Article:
Not that having a scoundrel running rampant is necessarily a bad thing; it’s just accentuated when that same specimen happens to hold the title and actually have some credentials. Because abhorrence, a la show business, can generate so much interest.
But Lesnar has only experienced four fights in the UFC, and has been in a title position twice. That goes to show that the 32-year-old champion represents little in the way of other fighters and how they have established their careers.
“Hell, I might even get on top of my wife tonight,” a smug Lesnar said to commentator Joe Rogan immediately after his defence, a statement for which he later apologized. It was White who had coaxed Lesnar into repentance to demonstrate that derogatory remarks and disrespect aren’t tolerated in the UFC.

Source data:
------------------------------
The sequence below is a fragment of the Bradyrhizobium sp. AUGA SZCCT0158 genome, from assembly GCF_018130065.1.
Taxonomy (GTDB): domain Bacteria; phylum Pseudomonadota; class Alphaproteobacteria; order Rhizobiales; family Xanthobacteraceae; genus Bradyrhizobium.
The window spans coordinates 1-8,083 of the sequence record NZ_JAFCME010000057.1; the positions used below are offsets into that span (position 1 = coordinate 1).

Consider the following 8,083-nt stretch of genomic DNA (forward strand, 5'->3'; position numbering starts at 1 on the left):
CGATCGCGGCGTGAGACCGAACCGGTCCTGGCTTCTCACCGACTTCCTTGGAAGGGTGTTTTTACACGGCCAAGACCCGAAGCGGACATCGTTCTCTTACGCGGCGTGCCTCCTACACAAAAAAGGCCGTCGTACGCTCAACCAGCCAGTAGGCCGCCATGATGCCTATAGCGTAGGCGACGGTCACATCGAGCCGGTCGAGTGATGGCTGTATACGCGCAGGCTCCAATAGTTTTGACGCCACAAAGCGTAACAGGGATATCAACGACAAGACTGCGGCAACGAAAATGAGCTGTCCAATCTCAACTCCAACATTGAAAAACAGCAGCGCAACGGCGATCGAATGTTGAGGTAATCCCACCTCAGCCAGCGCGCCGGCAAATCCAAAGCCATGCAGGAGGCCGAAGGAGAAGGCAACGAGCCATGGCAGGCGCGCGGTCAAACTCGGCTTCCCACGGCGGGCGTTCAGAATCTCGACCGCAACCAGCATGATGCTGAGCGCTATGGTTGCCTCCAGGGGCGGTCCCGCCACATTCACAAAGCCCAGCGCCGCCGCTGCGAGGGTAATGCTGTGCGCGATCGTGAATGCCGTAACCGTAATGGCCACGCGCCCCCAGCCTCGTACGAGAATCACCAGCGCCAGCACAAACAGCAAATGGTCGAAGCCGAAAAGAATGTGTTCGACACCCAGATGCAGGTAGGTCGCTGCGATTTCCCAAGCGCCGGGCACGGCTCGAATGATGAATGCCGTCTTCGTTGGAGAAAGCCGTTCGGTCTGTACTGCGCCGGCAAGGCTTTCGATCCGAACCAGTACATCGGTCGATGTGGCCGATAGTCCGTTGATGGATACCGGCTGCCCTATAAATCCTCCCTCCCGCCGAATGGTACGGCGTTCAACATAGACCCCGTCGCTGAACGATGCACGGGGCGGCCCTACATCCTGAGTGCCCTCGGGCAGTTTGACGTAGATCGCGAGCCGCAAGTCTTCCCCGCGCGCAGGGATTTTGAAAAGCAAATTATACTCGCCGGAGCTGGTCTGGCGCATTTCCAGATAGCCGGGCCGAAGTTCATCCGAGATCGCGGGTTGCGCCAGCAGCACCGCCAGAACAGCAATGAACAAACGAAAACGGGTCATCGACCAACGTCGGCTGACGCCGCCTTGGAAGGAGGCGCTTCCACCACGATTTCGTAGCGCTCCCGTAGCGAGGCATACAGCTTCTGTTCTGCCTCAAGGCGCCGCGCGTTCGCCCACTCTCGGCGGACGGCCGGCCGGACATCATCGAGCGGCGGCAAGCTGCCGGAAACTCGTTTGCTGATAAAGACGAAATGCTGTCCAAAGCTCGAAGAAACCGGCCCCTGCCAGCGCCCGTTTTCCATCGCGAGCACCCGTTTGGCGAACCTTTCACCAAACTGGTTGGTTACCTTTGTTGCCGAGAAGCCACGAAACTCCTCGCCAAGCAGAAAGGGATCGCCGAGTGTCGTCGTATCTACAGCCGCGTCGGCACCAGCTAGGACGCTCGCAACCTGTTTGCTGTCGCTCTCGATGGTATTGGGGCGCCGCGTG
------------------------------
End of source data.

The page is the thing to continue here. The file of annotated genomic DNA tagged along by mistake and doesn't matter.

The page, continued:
Controversy aside, here is a lumberjack of a man in Lesnar, a gigantic athlete now with his wrestling seemingly adapted to the confines of the octagon in—still—the beginning stages of his MMA career with possibly no one but a remote Fedor Emelianenko, who is in the final months of his contract with Affliction, capable of stealing the heavyweight title.
Another bout against Mir, to cap off a trilogy, would be more of a headline than a legitimate threat to the overwhelming prowess of Lesnar—unless Mir can rejuvenate his training regimen and avoid making hasty errors like the flying knee in the second round.
An undefeated Shane Carwin may be worth calling, but he has yet to fight elite talent. Nor has Cain Velasquez, but he is still regarded as the next prodigious fighter in the UFC.